There isn't a single novel in the stacks of books on and beside my bed at the moment. The thing about reading non-fiction is that I can read several books at the same time - unlike novels where I get so engrossed in a story I can focus on nothing else until I get to the end of it. I'm enjoying this desultory approach to reading for a change; it leaves me space to ponder and assimilate, especially at a time when RL is demanding much of me attention-wise.
Aveda Rituals: A Daily Guide to Natural Health and Beauty by Horst Rechelbacher
Mr. Rechelbacher is the founder of Aveda, a line of cosmetics that maximizes the use of natural ingredients as well as the Ayurvedic principles of health and well being. Over the years I've increasingly incorporated a holistic, natural approach to all areas of my life. My way, however, has been undisciplined, unstructured, uncommitted and downright capricious.
Aveda Rituals presents a harmonious approach to personal care, with practical applications, explanations of the Ayurvedic philosophy behind the recommended practices, and lots of information on the various systems on which it draws: aromatherapy, the chakras, natural balance, cleansing and restorative rituals, herbal healing, yoga practice, organic diet, and much, much more.
What this book does not do is push the writer's products at you, although he does explore the philosophy behind his work and shares his personal voyage. It does not tell you what you must do, or eat, or buy, but encourages you to find what works for you so you make nurturing, healthy choices not only with regard to enhancing your natural beauty, but in every facet of your life, choices that are good for you, for those around you, and for the planet.
Victoria Magazine's Bedrooms: Private Worlds and Places to Dream
My bedroom isn't just the place where I go to sleep: this tiny space functions as my writing room, reading room, music room, private movie theatre, gym, zendo, meeting/chatting place for my RL and cyber- friends, dream space, boudoir and sanctuary. I'm constantly seeking ways to make it as easy on the eyes and as comforting to the body and spirit as it can possibly be.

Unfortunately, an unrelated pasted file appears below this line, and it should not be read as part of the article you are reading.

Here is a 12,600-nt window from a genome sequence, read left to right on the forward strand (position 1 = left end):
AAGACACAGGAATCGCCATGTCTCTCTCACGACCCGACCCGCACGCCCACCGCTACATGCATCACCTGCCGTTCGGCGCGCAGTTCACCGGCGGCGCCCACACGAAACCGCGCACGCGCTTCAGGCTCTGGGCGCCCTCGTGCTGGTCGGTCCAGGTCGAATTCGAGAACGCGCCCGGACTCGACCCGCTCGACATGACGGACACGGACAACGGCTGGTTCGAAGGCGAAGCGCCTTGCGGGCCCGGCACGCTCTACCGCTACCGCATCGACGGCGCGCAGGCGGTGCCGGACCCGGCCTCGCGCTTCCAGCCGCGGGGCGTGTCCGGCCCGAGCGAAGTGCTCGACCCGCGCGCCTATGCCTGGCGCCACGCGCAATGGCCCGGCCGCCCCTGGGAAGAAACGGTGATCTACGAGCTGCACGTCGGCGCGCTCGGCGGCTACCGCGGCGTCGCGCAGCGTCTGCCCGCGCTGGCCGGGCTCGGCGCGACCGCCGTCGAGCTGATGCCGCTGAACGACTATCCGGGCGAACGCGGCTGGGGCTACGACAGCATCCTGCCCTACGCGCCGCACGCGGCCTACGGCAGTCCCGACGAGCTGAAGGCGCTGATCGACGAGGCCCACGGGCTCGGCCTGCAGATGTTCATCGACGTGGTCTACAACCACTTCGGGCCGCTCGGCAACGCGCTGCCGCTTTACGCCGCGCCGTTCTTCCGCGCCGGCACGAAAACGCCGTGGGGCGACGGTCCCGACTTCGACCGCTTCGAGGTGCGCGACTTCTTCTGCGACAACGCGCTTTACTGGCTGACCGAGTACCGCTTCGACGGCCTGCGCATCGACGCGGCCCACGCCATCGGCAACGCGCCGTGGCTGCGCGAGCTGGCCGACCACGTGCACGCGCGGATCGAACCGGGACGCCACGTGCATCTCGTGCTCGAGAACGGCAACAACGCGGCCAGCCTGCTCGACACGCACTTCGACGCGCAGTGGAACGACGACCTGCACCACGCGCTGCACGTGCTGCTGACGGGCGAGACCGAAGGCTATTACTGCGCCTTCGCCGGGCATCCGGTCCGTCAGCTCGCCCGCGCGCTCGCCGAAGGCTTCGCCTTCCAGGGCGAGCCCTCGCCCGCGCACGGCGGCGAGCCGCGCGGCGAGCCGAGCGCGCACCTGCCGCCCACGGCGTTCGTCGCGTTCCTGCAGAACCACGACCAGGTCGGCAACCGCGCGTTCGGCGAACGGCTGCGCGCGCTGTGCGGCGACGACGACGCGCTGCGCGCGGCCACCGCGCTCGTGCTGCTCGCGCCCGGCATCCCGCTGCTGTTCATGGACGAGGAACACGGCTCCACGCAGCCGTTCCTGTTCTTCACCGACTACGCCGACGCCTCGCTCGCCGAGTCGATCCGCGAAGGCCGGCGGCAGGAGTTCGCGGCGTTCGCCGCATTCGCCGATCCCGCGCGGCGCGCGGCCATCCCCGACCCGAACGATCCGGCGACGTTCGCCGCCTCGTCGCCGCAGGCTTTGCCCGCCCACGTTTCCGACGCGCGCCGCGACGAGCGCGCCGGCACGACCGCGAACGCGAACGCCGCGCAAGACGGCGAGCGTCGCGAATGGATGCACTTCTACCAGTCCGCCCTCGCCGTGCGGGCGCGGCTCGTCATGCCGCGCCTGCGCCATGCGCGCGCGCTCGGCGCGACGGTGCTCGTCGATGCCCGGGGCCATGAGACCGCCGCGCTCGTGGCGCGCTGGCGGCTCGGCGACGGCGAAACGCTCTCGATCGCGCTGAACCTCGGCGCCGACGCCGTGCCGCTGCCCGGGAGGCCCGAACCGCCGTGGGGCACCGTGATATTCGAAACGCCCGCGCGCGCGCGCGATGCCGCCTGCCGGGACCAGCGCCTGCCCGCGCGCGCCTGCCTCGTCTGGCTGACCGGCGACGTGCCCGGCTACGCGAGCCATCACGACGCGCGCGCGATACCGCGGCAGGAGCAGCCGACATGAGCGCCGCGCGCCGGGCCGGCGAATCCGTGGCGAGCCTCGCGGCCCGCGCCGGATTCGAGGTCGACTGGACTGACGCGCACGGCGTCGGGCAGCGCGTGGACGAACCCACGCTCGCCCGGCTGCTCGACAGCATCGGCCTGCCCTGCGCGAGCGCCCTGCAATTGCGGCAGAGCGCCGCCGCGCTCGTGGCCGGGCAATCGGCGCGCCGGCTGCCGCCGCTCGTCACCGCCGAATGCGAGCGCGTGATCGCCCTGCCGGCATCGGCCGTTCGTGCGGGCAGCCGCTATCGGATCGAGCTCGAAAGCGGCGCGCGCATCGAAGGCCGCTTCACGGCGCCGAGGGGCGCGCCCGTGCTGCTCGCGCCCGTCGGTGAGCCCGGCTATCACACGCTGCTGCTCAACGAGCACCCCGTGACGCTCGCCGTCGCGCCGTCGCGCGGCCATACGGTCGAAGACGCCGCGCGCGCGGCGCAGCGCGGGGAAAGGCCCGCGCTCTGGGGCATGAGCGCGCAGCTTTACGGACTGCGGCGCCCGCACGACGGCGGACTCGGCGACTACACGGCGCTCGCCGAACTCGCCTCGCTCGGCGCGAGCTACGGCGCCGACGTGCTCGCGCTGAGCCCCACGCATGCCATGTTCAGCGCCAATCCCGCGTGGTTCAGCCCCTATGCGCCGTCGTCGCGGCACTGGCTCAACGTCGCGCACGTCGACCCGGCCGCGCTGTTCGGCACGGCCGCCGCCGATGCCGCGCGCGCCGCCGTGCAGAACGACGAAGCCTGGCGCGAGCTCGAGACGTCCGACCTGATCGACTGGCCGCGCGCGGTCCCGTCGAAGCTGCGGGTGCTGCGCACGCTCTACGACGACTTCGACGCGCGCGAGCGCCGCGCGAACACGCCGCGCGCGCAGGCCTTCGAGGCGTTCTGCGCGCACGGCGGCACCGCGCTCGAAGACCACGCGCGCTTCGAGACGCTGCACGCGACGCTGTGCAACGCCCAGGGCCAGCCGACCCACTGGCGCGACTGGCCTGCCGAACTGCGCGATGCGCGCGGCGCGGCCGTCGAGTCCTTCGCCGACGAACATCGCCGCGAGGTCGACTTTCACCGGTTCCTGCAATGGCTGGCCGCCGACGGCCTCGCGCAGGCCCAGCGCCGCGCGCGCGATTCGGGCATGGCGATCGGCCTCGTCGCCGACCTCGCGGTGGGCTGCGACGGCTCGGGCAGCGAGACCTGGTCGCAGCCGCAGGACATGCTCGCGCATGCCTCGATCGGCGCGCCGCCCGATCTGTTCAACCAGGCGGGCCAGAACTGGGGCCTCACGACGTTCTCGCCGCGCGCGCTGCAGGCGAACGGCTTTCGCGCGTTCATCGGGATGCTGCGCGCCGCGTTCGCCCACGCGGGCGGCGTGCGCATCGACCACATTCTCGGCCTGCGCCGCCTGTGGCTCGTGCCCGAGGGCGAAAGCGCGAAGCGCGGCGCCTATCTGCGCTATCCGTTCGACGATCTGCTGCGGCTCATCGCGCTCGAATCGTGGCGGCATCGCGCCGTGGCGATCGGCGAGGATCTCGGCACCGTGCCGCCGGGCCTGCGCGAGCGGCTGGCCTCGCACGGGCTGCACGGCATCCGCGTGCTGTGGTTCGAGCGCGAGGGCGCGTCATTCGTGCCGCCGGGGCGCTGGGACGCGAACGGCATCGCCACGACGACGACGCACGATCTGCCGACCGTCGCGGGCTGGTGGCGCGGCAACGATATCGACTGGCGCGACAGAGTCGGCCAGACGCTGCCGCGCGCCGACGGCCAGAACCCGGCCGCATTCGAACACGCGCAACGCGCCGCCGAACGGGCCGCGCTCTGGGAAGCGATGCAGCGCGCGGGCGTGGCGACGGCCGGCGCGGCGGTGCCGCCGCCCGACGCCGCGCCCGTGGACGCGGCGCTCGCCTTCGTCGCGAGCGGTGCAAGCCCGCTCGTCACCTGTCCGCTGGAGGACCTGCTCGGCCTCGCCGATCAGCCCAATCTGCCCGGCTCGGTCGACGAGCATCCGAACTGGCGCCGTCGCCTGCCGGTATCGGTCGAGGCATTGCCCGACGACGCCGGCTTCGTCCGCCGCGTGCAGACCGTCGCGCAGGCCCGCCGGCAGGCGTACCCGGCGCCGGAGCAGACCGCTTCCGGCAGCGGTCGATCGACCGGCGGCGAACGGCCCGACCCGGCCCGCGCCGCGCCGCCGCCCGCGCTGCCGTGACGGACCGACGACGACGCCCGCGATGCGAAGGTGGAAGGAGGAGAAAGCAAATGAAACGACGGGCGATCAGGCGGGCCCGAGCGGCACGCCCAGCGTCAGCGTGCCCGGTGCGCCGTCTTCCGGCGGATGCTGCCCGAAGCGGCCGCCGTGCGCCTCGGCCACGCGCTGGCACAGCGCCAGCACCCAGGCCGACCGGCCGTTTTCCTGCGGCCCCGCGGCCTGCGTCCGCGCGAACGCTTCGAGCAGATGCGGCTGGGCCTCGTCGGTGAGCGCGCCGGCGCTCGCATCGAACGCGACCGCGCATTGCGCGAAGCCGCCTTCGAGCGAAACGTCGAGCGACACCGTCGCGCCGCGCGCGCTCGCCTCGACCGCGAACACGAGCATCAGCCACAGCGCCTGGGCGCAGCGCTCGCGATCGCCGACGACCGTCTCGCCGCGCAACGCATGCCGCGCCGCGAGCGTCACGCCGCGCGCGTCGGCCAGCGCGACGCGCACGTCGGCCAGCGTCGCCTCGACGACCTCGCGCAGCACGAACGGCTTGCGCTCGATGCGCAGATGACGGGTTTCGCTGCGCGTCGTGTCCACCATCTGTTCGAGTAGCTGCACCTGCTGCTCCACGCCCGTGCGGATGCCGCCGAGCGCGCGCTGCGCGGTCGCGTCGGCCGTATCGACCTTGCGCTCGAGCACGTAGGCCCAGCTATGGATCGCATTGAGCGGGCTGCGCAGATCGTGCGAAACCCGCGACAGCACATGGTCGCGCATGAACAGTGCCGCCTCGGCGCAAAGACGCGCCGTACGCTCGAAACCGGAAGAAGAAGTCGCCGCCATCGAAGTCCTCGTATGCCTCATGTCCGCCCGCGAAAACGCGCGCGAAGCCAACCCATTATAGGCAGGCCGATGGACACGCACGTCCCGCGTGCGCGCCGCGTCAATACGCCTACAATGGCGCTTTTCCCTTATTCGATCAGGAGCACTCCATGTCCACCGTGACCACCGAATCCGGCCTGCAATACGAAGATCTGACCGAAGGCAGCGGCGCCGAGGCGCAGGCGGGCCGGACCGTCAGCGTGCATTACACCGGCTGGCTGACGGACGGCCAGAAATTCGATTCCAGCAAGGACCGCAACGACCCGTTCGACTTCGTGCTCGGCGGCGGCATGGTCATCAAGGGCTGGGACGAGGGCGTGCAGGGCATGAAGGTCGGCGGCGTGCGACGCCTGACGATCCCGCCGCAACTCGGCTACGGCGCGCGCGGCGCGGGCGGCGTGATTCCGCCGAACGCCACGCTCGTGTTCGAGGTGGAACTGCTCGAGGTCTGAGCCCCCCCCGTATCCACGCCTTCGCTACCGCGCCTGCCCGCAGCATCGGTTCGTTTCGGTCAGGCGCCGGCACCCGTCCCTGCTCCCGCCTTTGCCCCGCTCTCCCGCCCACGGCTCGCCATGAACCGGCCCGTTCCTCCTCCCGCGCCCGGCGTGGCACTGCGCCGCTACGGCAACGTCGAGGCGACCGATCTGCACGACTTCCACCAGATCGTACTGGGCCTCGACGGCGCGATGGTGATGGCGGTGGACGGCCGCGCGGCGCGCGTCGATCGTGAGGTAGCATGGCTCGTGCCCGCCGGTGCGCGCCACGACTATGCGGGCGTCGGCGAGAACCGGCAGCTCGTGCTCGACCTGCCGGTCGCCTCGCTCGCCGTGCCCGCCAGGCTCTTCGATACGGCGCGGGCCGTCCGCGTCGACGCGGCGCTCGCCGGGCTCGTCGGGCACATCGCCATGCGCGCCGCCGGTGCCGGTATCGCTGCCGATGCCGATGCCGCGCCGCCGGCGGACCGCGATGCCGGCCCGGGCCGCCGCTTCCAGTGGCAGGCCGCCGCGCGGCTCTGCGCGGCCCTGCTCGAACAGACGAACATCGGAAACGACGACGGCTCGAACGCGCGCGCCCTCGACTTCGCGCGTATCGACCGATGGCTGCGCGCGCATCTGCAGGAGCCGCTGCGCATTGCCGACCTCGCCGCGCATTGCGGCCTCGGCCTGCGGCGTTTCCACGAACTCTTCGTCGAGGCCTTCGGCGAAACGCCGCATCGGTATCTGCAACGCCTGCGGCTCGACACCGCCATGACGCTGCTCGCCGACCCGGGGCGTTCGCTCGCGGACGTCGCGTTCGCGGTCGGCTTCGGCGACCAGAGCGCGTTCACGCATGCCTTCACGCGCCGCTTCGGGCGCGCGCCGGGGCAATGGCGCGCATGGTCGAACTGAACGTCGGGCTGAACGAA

There's nothing earth-shattering by way of bedroom design elements in Bedrooms: Private Worlds and Places to Dream, and that's not what I'm looking for. What I seek, and what I find in this lovely coffee table quality volume are lots of photos of beautiful dream-spaces with short, poetically written descriptive notes that put me in a calm zone and feed my thirst for aesthetic harmony. It stimulates me to be mindful of the value of enhancing the beauty of my own space via sensual elements that appeal to me: scents, textures, forms, colours, sounds, and yes, taste as well. This is not indulgence: it's spiritual necessity.
A Writer's Space by Eric Maisel
This book was recommended by fellow Novel Spaces author Shauna Roberts. My own space is always evolving as I journey from not having a dedicated writing station and using my bed, the floor and the dining room table, utilizing tools that encompassed a biro and stacks of legal notebooks, a Brother electronic word processor, and various second-hand, quirky PCs, to my current writing nook next to my bed complete with desk, new laptop, cork board and some sweet little speakers to replace the squeaky laptop-issue variety.
I'm not very far into A Writer's Space but what I'm liking already is that Maisel does not address just the physical space but also the psychic as he guides you into enhancing your own creative process by devising writing rituals to get you started and keep you going, optimizing the time you spend writing, and designing a schedule that you can follow no matter what.
The Devil's Dictionary by Ambrose Bierce
This is not a book you can sit and read from cover to cover despite its lack of girth; you take it in delightfully piquant little bites, maybe the 'E' entries today, the 'W' lot two weeks down the line. The Devil's Dictionary began in 1881 as a weekly article in a San Francisco paper. Bierce's searing wit and bruisingly satirical commentary on people, life and society ('life, the universe and everything' for you Douglas Adams fans out there), is uncannily relevant to today and not at all dated as one might expect.
I'd never heard of Ambrose Bierce (1842 - circa 1913?) before my friend D gave me this book for my birthday, but researching his biography turned up some fascinating information. According to Wiki, he was an American editorialist, journalist, short story writer, fabulist and satirist, best known for his short story An Occurrence at Owl Creek Bridge and his satirical lexicon, The Devil's Dictionary. His motto 'nothing matters' earned him the nickname 'Bitter Bierce'. Despite his satirical, critical approach to everything, he had a reputation for encouraging young writers and became something of a cult figure.
His story ends on a dramatic note befitting of such an interesting writer. In 1913 Bierce traveled to Mexico to investigate firsthand the revolution in which that country was embroiled. While traveling with rebel troops he disappeared without a trace. He was 71 at the time.